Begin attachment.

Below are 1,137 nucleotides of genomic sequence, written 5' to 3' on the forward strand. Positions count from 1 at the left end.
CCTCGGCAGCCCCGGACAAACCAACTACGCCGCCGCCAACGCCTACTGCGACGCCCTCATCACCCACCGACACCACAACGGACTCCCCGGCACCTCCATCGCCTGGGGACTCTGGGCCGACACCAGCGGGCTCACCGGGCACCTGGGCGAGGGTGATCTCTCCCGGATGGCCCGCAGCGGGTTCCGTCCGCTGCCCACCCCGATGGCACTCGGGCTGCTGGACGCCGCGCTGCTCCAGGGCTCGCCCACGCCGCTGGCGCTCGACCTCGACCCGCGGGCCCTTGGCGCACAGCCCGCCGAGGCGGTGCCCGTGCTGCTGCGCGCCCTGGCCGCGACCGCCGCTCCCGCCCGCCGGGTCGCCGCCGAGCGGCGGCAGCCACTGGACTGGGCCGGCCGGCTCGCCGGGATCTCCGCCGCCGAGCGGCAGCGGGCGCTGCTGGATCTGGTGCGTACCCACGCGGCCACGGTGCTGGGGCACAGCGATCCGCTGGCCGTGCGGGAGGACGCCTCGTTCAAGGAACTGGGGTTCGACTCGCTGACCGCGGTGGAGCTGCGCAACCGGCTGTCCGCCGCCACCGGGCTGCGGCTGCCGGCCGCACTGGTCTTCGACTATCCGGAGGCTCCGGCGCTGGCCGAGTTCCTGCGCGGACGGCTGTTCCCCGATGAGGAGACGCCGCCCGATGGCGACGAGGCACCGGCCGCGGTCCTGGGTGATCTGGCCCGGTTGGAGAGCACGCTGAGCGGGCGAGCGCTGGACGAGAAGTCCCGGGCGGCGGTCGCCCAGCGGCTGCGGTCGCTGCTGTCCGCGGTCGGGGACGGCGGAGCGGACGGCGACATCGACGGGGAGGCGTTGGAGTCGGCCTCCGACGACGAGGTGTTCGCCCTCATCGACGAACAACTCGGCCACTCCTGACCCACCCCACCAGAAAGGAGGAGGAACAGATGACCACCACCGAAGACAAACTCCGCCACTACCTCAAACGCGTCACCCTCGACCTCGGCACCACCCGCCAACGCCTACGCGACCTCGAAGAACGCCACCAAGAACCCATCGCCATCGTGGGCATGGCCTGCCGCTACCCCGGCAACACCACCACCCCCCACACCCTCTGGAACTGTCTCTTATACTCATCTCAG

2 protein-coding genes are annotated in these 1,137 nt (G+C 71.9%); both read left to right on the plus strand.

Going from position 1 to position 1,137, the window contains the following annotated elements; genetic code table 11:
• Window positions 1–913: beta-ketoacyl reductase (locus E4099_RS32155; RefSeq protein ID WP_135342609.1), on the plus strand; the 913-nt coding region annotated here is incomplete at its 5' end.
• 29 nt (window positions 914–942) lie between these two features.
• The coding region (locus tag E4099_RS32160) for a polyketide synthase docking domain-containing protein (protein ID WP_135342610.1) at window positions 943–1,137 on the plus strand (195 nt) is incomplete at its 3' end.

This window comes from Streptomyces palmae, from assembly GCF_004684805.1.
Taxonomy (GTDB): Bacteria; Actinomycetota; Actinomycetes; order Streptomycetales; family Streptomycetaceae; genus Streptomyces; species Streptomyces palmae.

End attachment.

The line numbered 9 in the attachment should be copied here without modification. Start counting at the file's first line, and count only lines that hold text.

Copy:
Taxonomy (GTDB): Bacteria; Actinomycetota; Actinomycetes; order Streptomycetales; family Streptomycetaceae; genus Streptomyces; species Streptomyces palmae.